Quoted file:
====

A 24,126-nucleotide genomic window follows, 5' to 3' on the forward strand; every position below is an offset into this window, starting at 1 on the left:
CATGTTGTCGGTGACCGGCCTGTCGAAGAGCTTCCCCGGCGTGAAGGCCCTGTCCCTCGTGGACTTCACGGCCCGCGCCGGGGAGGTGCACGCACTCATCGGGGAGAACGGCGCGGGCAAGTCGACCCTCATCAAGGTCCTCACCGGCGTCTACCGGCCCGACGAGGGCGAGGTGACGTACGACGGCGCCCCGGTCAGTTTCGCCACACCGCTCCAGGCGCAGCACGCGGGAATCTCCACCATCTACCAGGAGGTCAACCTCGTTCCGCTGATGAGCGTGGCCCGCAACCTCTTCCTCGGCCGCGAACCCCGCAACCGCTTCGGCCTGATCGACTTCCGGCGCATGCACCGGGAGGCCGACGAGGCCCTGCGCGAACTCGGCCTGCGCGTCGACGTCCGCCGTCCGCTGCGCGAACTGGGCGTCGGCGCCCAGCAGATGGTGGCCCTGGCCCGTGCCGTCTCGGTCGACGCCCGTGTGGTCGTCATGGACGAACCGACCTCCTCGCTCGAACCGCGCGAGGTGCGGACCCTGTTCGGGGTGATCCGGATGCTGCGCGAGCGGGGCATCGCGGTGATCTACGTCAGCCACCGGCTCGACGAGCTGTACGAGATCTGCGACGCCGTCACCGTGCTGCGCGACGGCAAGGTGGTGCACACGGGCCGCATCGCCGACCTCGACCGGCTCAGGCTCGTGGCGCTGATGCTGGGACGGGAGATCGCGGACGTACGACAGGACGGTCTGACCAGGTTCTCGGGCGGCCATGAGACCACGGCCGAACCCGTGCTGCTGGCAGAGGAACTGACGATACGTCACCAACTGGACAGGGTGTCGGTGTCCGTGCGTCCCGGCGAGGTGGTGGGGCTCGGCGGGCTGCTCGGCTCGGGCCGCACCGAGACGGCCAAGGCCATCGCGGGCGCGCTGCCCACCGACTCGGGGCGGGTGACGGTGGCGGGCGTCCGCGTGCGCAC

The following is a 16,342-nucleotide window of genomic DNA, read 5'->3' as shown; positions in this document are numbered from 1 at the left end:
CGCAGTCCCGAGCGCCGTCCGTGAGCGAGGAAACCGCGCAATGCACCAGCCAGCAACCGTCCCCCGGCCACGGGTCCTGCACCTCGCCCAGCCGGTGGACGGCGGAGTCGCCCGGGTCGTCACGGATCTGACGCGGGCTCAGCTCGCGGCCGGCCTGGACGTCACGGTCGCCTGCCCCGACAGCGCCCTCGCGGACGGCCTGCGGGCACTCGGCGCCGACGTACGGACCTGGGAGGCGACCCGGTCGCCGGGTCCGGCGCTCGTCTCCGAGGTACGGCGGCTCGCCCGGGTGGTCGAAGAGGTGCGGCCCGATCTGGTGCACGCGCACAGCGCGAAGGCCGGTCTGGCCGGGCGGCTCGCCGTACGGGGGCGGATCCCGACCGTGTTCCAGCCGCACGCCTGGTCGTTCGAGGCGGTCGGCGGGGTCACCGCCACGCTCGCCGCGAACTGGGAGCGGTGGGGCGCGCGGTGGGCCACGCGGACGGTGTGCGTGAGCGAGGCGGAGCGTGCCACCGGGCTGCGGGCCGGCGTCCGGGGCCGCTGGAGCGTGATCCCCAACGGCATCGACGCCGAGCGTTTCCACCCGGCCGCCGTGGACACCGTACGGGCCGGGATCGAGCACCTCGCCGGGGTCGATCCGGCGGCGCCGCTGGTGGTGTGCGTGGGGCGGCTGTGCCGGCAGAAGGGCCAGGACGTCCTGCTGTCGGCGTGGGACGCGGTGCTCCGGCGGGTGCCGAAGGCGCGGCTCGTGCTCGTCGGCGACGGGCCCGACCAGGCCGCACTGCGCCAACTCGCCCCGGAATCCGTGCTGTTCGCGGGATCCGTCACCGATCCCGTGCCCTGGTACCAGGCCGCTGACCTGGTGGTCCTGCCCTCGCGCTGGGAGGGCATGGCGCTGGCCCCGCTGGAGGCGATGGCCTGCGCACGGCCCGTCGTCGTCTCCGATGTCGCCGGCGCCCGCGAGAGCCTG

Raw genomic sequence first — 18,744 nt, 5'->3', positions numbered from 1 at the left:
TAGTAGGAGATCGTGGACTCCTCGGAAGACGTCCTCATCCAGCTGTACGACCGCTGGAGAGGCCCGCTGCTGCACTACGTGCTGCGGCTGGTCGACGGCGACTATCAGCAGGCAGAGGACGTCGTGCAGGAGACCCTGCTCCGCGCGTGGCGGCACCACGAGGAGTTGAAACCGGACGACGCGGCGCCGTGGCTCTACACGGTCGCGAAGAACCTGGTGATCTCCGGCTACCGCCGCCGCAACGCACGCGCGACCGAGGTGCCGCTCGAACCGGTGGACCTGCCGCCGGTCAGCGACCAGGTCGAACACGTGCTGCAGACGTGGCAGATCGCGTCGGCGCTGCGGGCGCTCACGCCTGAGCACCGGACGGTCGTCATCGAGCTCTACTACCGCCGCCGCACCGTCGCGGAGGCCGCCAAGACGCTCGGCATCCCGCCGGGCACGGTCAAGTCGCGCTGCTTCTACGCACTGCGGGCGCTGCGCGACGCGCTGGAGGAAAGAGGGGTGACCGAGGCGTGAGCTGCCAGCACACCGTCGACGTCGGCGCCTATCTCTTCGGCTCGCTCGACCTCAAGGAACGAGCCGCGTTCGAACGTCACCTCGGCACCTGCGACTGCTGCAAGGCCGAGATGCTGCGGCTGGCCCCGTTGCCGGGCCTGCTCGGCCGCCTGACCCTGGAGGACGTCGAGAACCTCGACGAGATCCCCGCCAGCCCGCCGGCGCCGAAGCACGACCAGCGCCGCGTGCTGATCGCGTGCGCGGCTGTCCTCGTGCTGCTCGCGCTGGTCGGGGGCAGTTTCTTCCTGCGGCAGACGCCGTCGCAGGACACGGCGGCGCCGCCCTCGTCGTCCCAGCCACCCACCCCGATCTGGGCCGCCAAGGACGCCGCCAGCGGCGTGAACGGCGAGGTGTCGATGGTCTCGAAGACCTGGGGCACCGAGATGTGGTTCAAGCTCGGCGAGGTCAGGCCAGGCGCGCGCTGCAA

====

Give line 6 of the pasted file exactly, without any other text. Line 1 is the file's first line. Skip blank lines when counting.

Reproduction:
TAGTAGGAGATCGTGGACTCCTCGGAAGACGTCCTCATCCAGCTGTACGACCGCTGGAGAGGCCCGCTGCTGCACTACGTGCTGCGGCTGGTCGACGGCGACTATCAGCAGGCAGAGGACGTCGTGCAGGAGACCCTGCTCCGCGCGTGGCGGCACCACGAGGAGTTGAAACCGGACGACGCGGCGCCGTGGCTCTACACGGTCGCGAAGAACCTGGTGATCTCCGGCTACCGCCGCCGCAACGCACGCGCGACCGAGGTGCCGCTCGAACCGGTGGACCTGCCGCCGGTCAGCGACCAGGTCGAACACGTGCTGCAGACGTGGCAGATCGCGTCGGCGCTGCGGGCGCTCACGCCTGAGCACCGGACGGTCGTCATCGAGCTCTACTACCGCCGCCGCACCGTCGCGGAGGCCGCCAAGACGCTCGGCATCCCGCCGGGCACGGTCAAGTCGCGCTGCTTCTACGCACTGCGGGCGCTGCGCGACGCGCTGGAGGAAAGAGGGGTGACCGAGGCGTGAGCTGCCAGCACACCGTCGACGTCGGCGCCTATCTCTTCGGCTCGCTCGACCTCAAGGAACGAGCCGCGTTCGAACGTCACCTCGGCACCTGCGACTGCTGCAAGGCCGAGATGCTGCGGCTGGCCCCGTTGCCGGGCCTGCTCGGCCGCCTGACCCTGGAGGACGTCGAGAACCTCGACGAGATCCCCGCCAGCCCGCCGGCGCCGAAGCACGACCAGCGCCGCGTGCTGATCGCGTGCGCGGCTGTCCTCGTGCTGCTCGCGCTGGTCGGGGGCAGTTTCTTCCTGCGGCAGACGCCGTCGCAGGACACGGCGGCGCCGCCCTCGTCGTCCCAGCCACCCACCCCGATCTGGGCCGCCAAGGACGCCGCCAGCGGCGTGAACGGCGAGGTGTCGATGGTCTCGAAGACCTGGGGCACCGAGATGTGGTTCAAGCTCGGCGAGGTCAGGCCAGGCGCGCGCTGCAA